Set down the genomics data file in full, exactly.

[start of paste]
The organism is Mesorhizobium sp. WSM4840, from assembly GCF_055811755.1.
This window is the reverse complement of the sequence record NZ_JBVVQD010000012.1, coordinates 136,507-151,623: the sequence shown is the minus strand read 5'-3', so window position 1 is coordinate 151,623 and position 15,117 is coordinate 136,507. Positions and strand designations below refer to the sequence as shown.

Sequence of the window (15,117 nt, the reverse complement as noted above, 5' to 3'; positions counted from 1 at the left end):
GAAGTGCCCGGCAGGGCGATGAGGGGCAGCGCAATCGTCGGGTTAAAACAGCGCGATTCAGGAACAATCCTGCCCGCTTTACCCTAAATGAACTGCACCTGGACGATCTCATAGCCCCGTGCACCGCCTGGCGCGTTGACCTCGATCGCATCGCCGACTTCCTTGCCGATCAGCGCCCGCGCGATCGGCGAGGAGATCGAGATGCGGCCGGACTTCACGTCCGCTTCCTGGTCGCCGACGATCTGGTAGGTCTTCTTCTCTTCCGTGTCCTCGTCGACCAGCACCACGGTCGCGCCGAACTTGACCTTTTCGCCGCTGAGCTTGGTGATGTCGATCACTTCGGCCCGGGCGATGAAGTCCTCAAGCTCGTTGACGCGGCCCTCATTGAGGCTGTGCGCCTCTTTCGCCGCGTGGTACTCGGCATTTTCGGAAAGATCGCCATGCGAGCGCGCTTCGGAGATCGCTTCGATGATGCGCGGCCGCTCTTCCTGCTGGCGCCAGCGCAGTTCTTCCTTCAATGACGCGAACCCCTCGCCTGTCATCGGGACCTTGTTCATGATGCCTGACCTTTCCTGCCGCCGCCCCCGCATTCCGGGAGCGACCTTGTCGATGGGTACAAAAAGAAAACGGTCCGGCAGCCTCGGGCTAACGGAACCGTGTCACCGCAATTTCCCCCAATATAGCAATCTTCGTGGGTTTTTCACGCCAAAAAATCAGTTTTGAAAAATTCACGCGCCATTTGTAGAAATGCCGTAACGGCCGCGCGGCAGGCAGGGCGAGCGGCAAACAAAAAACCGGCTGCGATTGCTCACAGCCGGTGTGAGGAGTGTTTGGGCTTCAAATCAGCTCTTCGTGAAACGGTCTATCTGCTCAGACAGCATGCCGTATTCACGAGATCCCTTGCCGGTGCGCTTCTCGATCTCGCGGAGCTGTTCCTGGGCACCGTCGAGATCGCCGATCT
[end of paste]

The organism is Mesorhizobium sp. WSM4840, from assembly GCF_055811755.1.
This window is the reverse complement of the sequence record NZ_JBVVQD010000012.1, coordinates 136,507-151,623: the sequence shown is the minus strand read 5'-3', so window position 1 is coordinate 151,623 and position 15,117 is coordinate 136,507. Positions and strand designations below refer to the sequence as shown.

Sequence of the window (15,117 nt, the reverse complement as noted above, 5' to 3'; positions counted from 1 at the left end):
GAAGTGCCCGGCAGGGCGATGAGGGGCAGCGCAATCGTCGGGTTAAAACAGCGCGATTCAGGAACAATCCTGCCCGCTTTACCCTAAATGAACTGCACCTGGACGATCTCATAGCCCCGTGCACCGCCTGGCGCGTTGACCTCGATCGCATCGCCGACTTCCTTGCCGATCAGCGCCCGCGCGATCGGCGAGGAGATCGAGATGCGGCCGGACTTCACGTCCGCTTCCTGGTCGCCGACGATCTGGTAGGTCTTCTTCTCTTCCGTGTCCTCGTCGACCAGCACCACGGTCGCGCCGAACTTGACCTTTTCGCCGCTGAGCTTGGTGATGTCGATCACTTCGGCCCGGGCGATGAAGTCCTCAAGCTCGTTGACGCGGCCCTCATTGAGGCTGTGCGCCTCTTTCGCCGCGTGGTACTCGGCATTTTCGGAAAGATCGCCATGCGAGCGCGCTTCGGAGATCGCTTCGATGATGCGCGGCCGCTCTTCCTGCTGGCGCCAGCGCAGTTCTTCCTTCAATGACGCGAACCCCTCGCCTGTCATCGGGACCTTGTTCATGATGCCTGACCTTTCCTGCCGCCGCCCCCGCATTCCGGGAGCGACCTTGTCGATGGGTACAAAAAGAAAACGGTCCGGCAGCCTCGGGCTAACGGAACCGTGTCACCGCAATTTCCCCCAATATAGCAATCTTCGTGGGTTTTTCACGCCAAAAAATCAGTTTTGAAAAATTCACGCGCCATTTGTAGAAATGCCGTAACGGCCGCGCGGCAGGCAGGGCGAGCGGCAAACAAAAAACCGGCTGCGATTGCTCACAGCCGGTGTGAGGAGTGTTTGGGCTTCAAATCAGCTCTTCGTGAAACGGTCTATCTGCTCAGACAGCATGCCGTATTCACGAGATCCCTTGCCGGTGCGCTTCTCGATCTCGCGGAGCTGTTCCTGGGCACCGTCGAGATCGCCGATCT